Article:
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Spatial and seasonal distribution patterns of native and introduced aquatic species based on environmental DNA / Teja Muha

Swansea University Author: Teja Muha

DOI (Published version): 10.23889/suthesis.52895

Abstract

The analysis of environmental DNA (eDNA; DNA recovered from environmental samples) is a recently developed non- invasive method used for detecting aquatic invasive and native species. Combined with barcoding or metabarcoding can be used to identify the presence of a target organism or to analyse an...

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Published: Swansea Swansea University 2019
URI: https://cronfa.swan.ac.uk/Record/cronfa52895
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first_indexed 2019-11-27T13:15:17Z
last_indexed 2020-01-09T19:48:39Z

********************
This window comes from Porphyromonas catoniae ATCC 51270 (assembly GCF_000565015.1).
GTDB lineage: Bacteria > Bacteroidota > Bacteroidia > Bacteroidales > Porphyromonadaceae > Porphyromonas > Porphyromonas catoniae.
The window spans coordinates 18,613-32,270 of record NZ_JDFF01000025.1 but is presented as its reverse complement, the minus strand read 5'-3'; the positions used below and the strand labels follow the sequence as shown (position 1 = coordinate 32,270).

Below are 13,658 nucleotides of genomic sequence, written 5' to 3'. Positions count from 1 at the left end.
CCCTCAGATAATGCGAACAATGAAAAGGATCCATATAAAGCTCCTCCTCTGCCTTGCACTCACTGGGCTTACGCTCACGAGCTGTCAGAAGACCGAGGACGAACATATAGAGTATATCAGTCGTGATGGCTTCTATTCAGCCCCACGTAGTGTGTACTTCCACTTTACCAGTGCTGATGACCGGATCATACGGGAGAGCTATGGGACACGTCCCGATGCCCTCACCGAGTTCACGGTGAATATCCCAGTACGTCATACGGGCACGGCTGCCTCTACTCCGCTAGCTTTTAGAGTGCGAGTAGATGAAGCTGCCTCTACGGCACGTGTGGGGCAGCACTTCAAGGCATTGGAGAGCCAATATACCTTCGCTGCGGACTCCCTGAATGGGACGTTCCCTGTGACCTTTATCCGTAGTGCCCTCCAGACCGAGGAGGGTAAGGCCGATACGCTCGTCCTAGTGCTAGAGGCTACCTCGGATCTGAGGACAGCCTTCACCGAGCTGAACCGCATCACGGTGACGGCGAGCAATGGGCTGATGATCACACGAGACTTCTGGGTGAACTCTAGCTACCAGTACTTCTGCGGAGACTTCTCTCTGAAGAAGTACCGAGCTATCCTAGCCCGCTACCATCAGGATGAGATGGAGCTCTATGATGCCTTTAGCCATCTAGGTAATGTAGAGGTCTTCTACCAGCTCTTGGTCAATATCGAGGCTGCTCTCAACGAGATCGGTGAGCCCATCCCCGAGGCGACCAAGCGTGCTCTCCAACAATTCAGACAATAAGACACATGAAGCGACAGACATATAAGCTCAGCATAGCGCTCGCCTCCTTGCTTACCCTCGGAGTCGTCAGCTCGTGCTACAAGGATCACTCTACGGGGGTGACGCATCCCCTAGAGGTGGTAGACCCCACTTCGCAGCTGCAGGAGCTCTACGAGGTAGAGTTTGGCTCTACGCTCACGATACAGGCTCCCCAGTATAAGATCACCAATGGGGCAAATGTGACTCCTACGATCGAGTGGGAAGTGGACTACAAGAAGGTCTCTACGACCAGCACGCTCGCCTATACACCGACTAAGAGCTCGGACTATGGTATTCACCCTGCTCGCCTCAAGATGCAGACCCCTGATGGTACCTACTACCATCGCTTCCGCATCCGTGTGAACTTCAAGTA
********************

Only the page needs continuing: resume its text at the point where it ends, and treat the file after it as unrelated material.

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spelling 2019-11-27T11:05:30.4013349 v2 52895 2019-11-27 Spatial and seasonal distribution patterns of native and introduced aquatic species based on environmental DNA ca8a1e951fd35e7d6efa7e2b7db20d1c 0000-0002-6364-2751 Teja Muha Teja Muha true false 2019-11-27 SBI The analysis of environmental DNA (eDNA; DNA recovered from environmental samples) is a recently developed non- invasive method used for detecting aquatic invasive and native species. Combined with barcoding or metabarcoding can be used to identify the presence of a target organism or to analyse an entire community, by estimating species presence/ absence and relative abundance, providing information for aquatic species management. The main aim was the optimisation of eDNA methods for assessing spatial and seasonal distribution of aquatic native and invasive species, focusing on hotspots of marine invasive species and on the distribution of fish species in rivers. An initial study on optimisation of eDNA capturing protocols, determined that sampling a large but feasible volume of water by combining syringe filtration with ethanol- sodium acetate precipitation was the most optimal strategy. Using this method of eDNA extraction and metabarcoding, a second study analysed river restoration success, after a recently removed weir, to identify changes in the abundance of freshwater fish, with no evidence of weir impacting fish discontinuity patterns, before or after removal. A similar approach analysing the role of obstacles on fish distribution in rivers with contrasting levels of fragmentation, indicated that both natural and artificial barriers resulted in limited fish community composition upstream compared to downstream, particularly for non-migratory species, with the migratory salmonid species being able of upstream passage in both of the rivers. Finally, the application of eDNA and barcoding for early detection and monitoring of invasive seaweed, indicated that native and invasive Codium spp. displayed significant seasonal and spatial differentiation, which could explain the establishment success of the non-native species. The results of this thesis establish the usefulness of environmental DNA spatial and seasonal dispersal assessment of aquatic species and suggests new avenues for eDNA future applications, such as providing data for spatial modelling. Thesis Swansea University Swansea Molecular ecology, environmental DNA, sequencing, spatial assessment, barcoding, metabarcoding, invasive species 1 10 2019 2019-10-01 10.23889/suthesis.52895 COLLEGE NANME Biosciences COLLEGE CODE SBI Swansea University Consuegra, Sonia ; Garcia de Leaniz, Carlos Doctoral Ph.D This work received funding from the European Union's Horizon 2020 research and innovation programme under Aquainvad-ED project, the Marie Skłodowska-Curie grant agreement No 642197 2019-11-27T10:49:06.5590695 2019-11-27T10:49:06.5590695 Teja Muha 0000-0002-6364-2751 1 52895__15983__b34d6f8ef6eb4e4eb60e29f83913fdf6.pdf Muha_Teja_P_PhD_Thesis_Final.pdf 2019-11-27T11:05:30.4013349 Output 7474974 application/pdf E-Thesis – open access true 2020-09-01T00:00:00.0000000 true